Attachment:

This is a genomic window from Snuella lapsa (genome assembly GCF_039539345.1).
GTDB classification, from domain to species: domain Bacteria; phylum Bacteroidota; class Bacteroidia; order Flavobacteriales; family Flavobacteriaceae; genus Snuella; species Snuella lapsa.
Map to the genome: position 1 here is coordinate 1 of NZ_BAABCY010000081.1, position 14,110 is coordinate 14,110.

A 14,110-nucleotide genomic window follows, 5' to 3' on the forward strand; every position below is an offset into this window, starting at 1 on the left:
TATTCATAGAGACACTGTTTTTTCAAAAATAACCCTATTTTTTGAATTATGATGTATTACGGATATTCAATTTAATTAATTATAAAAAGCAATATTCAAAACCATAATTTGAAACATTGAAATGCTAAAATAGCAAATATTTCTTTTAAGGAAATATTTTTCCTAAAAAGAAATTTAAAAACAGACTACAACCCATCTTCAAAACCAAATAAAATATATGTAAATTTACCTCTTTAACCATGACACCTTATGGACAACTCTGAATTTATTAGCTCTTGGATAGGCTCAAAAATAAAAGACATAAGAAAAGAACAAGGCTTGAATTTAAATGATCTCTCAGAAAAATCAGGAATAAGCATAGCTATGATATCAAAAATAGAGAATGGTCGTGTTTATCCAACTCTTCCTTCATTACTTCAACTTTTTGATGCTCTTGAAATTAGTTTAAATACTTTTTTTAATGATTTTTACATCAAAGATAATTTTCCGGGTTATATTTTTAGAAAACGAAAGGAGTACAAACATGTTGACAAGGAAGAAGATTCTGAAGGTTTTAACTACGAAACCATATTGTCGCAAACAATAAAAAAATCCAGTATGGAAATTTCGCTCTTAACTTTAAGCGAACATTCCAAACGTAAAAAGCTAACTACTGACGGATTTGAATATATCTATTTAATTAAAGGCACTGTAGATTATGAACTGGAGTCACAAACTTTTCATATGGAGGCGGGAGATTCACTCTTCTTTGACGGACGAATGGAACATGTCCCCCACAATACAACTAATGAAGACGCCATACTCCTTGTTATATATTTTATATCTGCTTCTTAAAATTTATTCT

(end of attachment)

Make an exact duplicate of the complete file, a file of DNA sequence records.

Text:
This is a genomic window from Snuella lapsa (genome assembly GCF_039539345.1).
GTDB classification, from domain to species: domain Bacteria; phylum Bacteroidota; class Bacteroidia; order Flavobacteriales; family Flavobacteriaceae; genus Snuella; species Snuella lapsa.
Map to the genome: position 1 here is coordinate 1 of NZ_BAABCY010000081.1, position 14,110 is coordinate 14,110.

A 14,110-nucleotide genomic window follows, 5' to 3' on the forward strand; every position below is an offset into this window, starting at 1 on the left:
TATTCATAGAGACACTGTTTTTTCAAAAATAACCCTATTTTTTGAATTATGATGTATTACGGATATTCAATTTAATTAATTATAAAAAGCAATATTCAAAACCATAATTTGAAACATTGAAATGCTAAAATAGCAAATATTTCTTTTAAGGAAATATTTTTCCTAAAAAGAAATTTAAAAACAGACTACAACCCATCTTCAAAACCAAATAAAATATATGTAAATTTACCTCTTTAACCATGACACCTTATGGACAACTCTGAATTTATTAGCTCTTGGATAGGCTCAAAAATAAAAGACATAAGAAAAGAACAAGGCTTGAATTTAAATGATCTCTCAGAAAAATCAGGAATAAGCATAGCTATGATATCAAAAATAGAGAATGGTCGTGTTTATCCAACTCTTCCTTCATTACTTCAACTTTTTGATGCTCTTGAAATTAGTTTAAATACTTTTTTTAATGATTTTTACATCAAAGATAATTTTCCGGGTTATATTTTTAGAAAACGAAAGGAGTACAAACATGTTGACAAGGAAGAAGATTCTGAAGGTTTTAACTACGAAACCATATTGTCGCAAACAATAAAAAAATCCAGTATGGAAATTTCGCTCTTAACTTTAAGCGAACATTCCAAACGTAAAAAGCTAACTACTGACGGATTTGAATATATCTATTTAATTAAAGGCACTGTAGATTATGAACTGGAGTCACAAACTTTTCATATGGAGGCGGGAGATTCACTCTTCTTTGACGGACGAATGGAACATGTCCCCCACAATACAACTAATGAAGACGCCATACTCCTTGTTATATATTTTATATCTGCTTCTTAAAATTTATTCT